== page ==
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The Whiteboard: What does it mean to be an employee who is accountable?

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I've been involved recently in a number of discussions about accountability. I've seen many managers and management teams chronically fail to carry out commitments or achieve promised results, yet be convinced they work in a culture of high accountability. How is that possible? What does it mean to be a person who is accountable?

First, it is important to understand that being accountable comes from within, not without. Yes, people can be held accountable and they can be disciplined or terminated, but that is not the same thing as being accountable. I don't want a team that needs to be threatened in order to keep its promises. I want people who are intrinsically accountable, who understand what a commitment is and who will not rest until their commitments are fulfilled.

People who are accountable make commitments, and they stretch. I've lost track of the number of managers who have told me about employees who can't or won't make commitments. When they are asked how long it will take to do a job that is within their area of expertise, they either can't or won't give an answer. Equally troubling are people who will never stretch when giving a commitment but instead pad schedules and sandbag.

Those are not signs of accountability.

People who are accountable understand that when they agree to get something done by a certain date, they are making a promise. Usually it is a promise to their boss, co-workers or a customer. These people don't say, "Hopefully, I'll get it done," or "I'll give it my best shot." They don't lay the groundwork for failure and excuses in the very moment when they are making the promise.

People who are accountable have a plan. When they are asked to commit to something or to give a date when they can complete an assignment, they think it through. They have a pretty good idea of how they might get the job done before they commit. If they think the allotted time is too short, or don't know how to do the job, they say so and give a rational explanation. They don't quickly and thoughtlessly throw out dates, miss them and then rationalize that it is acceptable because "I didn't know what it was going to take."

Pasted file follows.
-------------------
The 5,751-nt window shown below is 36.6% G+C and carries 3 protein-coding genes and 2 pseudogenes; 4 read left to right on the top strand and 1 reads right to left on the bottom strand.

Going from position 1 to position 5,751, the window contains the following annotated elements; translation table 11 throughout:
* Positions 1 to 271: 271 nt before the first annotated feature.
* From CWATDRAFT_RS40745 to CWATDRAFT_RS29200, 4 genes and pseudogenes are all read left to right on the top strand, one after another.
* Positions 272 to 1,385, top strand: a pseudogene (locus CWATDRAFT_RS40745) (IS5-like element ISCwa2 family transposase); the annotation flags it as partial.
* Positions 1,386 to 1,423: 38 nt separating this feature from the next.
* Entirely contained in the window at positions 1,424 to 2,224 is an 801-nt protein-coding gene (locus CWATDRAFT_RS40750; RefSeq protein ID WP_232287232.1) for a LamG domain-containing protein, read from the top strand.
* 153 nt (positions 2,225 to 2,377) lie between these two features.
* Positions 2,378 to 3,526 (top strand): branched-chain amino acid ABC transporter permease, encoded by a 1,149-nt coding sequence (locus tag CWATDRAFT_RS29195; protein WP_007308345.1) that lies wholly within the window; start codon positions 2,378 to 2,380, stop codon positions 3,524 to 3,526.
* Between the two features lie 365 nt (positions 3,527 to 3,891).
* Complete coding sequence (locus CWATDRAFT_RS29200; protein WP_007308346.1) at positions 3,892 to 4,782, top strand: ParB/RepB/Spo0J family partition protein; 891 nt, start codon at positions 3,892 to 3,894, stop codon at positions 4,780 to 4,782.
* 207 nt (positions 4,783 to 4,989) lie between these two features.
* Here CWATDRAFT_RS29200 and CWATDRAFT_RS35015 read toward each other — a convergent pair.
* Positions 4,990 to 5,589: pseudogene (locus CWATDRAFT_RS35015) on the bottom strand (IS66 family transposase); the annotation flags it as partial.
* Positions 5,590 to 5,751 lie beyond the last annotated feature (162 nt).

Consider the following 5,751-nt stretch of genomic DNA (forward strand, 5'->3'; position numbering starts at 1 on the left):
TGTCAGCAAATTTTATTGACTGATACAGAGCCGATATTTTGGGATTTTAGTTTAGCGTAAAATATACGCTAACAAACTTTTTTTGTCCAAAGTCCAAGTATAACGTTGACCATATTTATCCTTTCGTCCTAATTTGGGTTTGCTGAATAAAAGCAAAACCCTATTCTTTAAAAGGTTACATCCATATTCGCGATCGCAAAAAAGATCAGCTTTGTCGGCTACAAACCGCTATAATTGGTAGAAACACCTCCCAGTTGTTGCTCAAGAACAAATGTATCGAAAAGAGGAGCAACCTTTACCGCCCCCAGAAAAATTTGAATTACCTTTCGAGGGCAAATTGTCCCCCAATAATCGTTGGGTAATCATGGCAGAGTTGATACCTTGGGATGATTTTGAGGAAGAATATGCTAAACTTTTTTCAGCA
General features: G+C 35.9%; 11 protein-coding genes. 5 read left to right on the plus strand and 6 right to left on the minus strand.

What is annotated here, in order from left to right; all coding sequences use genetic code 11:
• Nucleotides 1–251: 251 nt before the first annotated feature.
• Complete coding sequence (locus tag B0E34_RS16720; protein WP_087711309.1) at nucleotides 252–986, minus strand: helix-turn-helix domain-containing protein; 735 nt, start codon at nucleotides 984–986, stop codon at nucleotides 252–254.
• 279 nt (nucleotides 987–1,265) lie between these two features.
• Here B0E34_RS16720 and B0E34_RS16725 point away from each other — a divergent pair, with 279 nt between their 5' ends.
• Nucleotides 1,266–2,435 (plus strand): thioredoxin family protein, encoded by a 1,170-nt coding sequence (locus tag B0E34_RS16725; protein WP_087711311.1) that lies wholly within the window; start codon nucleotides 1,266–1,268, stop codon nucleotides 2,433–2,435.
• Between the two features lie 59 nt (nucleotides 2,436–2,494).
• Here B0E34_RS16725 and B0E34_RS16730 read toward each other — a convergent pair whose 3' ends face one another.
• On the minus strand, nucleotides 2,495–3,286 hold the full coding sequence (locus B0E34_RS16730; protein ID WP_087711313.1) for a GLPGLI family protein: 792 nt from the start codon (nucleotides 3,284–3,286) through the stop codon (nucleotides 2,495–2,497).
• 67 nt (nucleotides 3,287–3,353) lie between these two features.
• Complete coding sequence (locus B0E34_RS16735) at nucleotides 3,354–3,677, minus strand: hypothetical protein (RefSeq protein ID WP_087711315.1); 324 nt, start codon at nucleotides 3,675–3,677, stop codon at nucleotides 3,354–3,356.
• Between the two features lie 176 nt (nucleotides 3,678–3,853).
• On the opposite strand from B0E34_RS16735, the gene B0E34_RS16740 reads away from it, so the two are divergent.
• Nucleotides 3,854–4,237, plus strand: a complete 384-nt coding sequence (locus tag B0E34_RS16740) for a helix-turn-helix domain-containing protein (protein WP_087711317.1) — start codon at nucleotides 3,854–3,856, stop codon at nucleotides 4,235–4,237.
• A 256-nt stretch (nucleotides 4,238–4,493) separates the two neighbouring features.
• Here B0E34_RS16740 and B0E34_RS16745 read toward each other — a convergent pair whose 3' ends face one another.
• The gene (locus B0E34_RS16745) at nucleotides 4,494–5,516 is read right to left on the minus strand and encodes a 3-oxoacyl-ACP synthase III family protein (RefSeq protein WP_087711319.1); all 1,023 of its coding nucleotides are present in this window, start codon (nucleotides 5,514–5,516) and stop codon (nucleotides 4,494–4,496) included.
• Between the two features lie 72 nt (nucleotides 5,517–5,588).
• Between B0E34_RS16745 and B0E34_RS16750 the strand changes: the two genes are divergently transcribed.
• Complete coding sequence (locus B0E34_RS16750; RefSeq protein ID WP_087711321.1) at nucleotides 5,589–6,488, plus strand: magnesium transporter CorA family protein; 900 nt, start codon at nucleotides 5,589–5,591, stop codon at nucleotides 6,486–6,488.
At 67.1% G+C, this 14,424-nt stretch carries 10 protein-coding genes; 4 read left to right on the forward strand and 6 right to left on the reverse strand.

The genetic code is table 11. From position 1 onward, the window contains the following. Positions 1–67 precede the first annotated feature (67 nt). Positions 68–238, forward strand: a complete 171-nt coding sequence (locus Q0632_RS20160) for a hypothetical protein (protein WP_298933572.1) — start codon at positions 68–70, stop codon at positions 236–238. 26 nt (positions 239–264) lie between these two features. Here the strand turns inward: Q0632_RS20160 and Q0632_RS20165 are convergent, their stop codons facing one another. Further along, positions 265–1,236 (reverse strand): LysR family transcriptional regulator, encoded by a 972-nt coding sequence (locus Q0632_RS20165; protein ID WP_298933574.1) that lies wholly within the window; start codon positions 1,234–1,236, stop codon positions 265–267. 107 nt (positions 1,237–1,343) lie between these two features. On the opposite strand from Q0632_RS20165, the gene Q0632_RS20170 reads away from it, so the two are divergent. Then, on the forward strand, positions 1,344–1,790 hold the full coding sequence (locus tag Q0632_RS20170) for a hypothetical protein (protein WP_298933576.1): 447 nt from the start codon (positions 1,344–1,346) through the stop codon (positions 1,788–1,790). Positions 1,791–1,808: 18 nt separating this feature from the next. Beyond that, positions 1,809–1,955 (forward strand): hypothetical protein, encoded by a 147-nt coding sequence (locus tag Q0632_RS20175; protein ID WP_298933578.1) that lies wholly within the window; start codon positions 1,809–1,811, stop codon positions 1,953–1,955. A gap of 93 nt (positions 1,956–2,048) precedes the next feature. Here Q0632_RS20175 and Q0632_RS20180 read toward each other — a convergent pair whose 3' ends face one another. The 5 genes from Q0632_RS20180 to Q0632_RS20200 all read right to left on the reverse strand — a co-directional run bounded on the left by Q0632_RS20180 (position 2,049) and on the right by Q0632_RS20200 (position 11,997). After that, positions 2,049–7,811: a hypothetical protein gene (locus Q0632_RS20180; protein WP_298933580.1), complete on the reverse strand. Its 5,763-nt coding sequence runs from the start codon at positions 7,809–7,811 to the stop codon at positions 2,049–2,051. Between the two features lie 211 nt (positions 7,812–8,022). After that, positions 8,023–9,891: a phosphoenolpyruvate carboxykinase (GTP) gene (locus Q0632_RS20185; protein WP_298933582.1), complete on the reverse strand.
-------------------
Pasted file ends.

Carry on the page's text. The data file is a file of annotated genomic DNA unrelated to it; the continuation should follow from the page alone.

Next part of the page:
People who are accountable raise a red flag as soon as they see that their commitment is at risk. They care about keeping the promise, and they know that the sooner they communicate a problem, the more time the boss or their co-workers have to help keep the commitment or to adjust to a new promise date. They don't give their boss, co-workers or customers ugly surprises. When the first time you learn a promise won't be kept is on or after the day it is due, you are not dealing with accountability.

People who are accountable propose ways to recover when a plan goes off track. They don't sit back and wait for someone else to tell them what to do. Their ideas for countermeasures may not always be the best, but they always propose something.

People who are accountable don't point fingers at co-workers or other departments when a commitment is missed. If co-workers or other department heads don't support keeping an important commitment, people who are accountable take the immediate initiative to schedule joint meetings with them and the highest level of management necessary to cut through the resistance, get people moving and get the job done.

People who are accountable don't whine to their bosses or co-workers about how hard they have to work to keep their promises, and they don't make excuses. They know how hard they are going to have to work when they make the promise, and they accept the task. They don't make excuses and try to duck their accountability, because their accountability is intrinsic — there is no escape.

People who are accountable don't need a boss to expedite them or monitor them in order to ensure a commitment is kept. They are their own taskmasters and their own expeditors. They don't want to let anyone down, they don't want to break a promise and they will do what it takes to make sure that doesn't happen.

People who are accountable don't need to be lavished with praise and celebrations when they keep a promise. They expect to keep their promises. They want to be thanked, and they want to be paid more than their nonaccountable peers, as well they should be. Sadly, that isn't always the case.

That is what it means to me to be a person who is accountable. An individual like that will run rings around his or her less accountable co-workers. A team like that will move Heaven and Earth and then seek a bigger challenge.

Richard Randall is founder and president of management-consulting firm New Level Advisors in Springettsbury Township, York County. Email him at info@newleveladvisors.com.

Write to the Editorial Department at editorial@cpbj.com

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